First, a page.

Tom has worked on Breeding Bird Surveys in eastern Washington, contributes to Washington and Montana Bird Atlas programs, and continues his lati-long studies of bird distribution. He is a member of the National Audubon Society, the Washington Ornithological Society, the Washington Native Plant Society, and perhaps most significantly, The Nature Conservancy.


    Tom worked diligently with the Conservancy, the Spokane County Parks Department, and the Dishman Hills Association to set aside a significant portion of native habitat, now known as the Dishman Hills Natural Area, adjacent to a rapidly developing metropolitan area. Protection of Dishman Hills began in 1966 when 80 acres were purchased with the help of The Nature Conservancy. The original loan has since been fully repaid by private donations, while an additional 210 acres have been added. Protection of another 225 acres of the Dishman Hills is in the works.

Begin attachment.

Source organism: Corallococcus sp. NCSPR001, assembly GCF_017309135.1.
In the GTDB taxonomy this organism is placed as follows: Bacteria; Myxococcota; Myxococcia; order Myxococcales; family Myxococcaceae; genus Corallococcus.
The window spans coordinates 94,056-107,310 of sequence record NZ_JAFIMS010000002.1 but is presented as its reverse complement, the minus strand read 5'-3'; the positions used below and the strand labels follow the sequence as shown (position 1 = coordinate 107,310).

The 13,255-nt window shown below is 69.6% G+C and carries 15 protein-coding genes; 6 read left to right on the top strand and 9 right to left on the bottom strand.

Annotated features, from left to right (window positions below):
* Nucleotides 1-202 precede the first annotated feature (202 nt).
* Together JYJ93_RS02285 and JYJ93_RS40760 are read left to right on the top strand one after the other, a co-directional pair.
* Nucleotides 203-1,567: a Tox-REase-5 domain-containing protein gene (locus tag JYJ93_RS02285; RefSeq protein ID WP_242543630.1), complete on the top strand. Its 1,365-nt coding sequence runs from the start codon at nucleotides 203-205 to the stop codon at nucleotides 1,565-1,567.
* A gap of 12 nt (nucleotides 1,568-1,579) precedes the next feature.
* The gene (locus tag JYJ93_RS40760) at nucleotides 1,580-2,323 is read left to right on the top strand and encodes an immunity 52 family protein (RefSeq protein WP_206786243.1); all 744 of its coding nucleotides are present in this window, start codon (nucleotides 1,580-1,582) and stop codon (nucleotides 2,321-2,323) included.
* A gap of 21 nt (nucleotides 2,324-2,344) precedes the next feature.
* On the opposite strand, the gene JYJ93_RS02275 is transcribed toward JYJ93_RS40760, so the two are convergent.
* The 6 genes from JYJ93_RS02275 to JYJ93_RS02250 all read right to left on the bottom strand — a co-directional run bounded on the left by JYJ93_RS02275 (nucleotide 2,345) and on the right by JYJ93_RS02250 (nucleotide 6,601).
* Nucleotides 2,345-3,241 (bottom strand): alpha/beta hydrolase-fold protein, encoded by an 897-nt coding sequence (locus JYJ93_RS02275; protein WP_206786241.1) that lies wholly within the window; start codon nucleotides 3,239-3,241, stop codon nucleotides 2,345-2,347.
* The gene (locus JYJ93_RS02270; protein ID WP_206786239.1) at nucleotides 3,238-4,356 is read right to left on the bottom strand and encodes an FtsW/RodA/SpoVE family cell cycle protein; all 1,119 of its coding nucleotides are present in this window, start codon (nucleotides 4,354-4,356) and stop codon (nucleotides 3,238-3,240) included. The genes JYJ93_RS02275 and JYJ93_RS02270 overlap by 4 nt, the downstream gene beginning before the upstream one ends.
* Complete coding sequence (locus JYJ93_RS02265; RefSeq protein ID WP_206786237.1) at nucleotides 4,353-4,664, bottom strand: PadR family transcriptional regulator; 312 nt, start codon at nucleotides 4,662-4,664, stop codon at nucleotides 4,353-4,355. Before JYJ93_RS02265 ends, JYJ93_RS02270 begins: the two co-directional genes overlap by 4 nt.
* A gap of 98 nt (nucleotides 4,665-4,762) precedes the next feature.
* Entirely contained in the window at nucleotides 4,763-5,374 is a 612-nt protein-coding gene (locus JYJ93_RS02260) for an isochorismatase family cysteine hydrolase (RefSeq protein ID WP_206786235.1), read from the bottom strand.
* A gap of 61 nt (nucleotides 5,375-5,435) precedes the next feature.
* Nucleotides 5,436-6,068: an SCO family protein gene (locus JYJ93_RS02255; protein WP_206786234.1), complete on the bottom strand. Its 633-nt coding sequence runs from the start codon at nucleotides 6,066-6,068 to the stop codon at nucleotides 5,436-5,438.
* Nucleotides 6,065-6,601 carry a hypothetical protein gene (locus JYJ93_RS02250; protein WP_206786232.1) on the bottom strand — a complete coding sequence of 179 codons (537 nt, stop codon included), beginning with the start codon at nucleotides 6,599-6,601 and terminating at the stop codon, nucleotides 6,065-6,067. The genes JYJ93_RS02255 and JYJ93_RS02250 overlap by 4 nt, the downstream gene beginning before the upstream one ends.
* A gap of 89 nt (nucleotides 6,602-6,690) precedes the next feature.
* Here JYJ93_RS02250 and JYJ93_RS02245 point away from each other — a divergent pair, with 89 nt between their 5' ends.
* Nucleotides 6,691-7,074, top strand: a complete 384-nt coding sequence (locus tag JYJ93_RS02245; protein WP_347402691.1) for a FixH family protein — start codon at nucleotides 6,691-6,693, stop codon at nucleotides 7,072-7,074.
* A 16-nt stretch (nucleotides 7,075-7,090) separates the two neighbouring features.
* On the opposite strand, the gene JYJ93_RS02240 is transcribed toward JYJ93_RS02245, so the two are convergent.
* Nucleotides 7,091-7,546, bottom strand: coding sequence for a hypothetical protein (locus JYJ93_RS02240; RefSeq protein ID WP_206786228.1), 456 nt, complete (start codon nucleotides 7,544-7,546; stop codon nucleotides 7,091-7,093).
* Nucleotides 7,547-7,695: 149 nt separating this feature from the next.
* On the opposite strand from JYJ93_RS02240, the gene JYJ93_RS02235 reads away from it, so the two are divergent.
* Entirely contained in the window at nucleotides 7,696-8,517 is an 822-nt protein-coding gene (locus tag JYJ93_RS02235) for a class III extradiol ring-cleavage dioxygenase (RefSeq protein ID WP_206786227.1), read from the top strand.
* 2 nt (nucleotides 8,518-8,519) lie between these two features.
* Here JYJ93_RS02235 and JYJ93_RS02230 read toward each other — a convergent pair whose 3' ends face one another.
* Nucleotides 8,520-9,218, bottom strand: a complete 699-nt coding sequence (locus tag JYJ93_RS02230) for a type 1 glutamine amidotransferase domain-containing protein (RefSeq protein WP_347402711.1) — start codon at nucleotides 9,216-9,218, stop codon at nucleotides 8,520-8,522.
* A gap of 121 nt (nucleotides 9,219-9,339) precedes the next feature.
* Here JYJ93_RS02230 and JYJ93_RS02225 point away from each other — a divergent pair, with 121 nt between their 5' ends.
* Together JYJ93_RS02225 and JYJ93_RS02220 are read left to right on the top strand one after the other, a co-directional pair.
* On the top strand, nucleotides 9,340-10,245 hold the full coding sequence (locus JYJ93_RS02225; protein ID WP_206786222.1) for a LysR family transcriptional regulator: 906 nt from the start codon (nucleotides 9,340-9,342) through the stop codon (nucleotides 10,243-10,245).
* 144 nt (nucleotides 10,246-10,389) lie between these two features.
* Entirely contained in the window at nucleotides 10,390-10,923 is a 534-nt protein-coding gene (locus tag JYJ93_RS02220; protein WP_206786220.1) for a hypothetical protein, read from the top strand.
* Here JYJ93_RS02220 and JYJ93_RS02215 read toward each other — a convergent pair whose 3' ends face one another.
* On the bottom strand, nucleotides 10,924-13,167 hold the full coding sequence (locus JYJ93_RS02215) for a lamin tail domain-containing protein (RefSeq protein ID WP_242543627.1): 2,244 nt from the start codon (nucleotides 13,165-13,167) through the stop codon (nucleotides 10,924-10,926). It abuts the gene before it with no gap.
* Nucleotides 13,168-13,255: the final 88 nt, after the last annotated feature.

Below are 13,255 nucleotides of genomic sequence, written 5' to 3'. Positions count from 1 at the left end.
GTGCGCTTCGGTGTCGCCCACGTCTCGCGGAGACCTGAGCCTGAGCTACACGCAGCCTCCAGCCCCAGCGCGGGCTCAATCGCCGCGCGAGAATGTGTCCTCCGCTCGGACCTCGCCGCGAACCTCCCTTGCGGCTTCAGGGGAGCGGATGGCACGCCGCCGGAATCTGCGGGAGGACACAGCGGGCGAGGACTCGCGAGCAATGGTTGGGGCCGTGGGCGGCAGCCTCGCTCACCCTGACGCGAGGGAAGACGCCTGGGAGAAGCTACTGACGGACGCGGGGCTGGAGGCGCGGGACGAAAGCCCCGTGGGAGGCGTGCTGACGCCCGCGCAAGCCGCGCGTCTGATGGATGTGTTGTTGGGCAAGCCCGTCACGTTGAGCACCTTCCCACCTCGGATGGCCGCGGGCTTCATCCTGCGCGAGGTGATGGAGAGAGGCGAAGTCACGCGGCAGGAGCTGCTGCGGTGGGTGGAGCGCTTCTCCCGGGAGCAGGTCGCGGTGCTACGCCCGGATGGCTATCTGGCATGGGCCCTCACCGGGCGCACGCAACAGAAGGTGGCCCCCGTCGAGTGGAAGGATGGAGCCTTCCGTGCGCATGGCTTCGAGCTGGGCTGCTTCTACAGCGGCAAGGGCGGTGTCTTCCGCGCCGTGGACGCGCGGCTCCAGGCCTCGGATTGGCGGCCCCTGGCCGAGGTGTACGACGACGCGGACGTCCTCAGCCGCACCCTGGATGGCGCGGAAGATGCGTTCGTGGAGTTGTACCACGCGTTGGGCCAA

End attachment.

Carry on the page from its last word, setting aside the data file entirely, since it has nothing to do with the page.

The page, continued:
Many people have aided his efforts over the years, but Tom has always been the prime motivator. He has led many field trips into the Hills to familiarize local youth and the community at large with the diversity of plant and animal life in one small piece of native habitat. Tom believes that amateur naturalists can gain an intimate knowledge of an area, then work to protect it; he has set an example.


    For his determination to maintain a portion of Spokane in its native state, for his lifetime commitment to the education of youth, and for his long-term involvement with the birds and birders of Washington and beyond, Tom has earned the first Washington Ornithological Society Lifetime Achievement Award.



    WOS News 38, (Aug 1995) by Warren Hall,  Retrieved from


PO Box 8536
Spokane, WA 99203

(509) 598-0003

Executive Director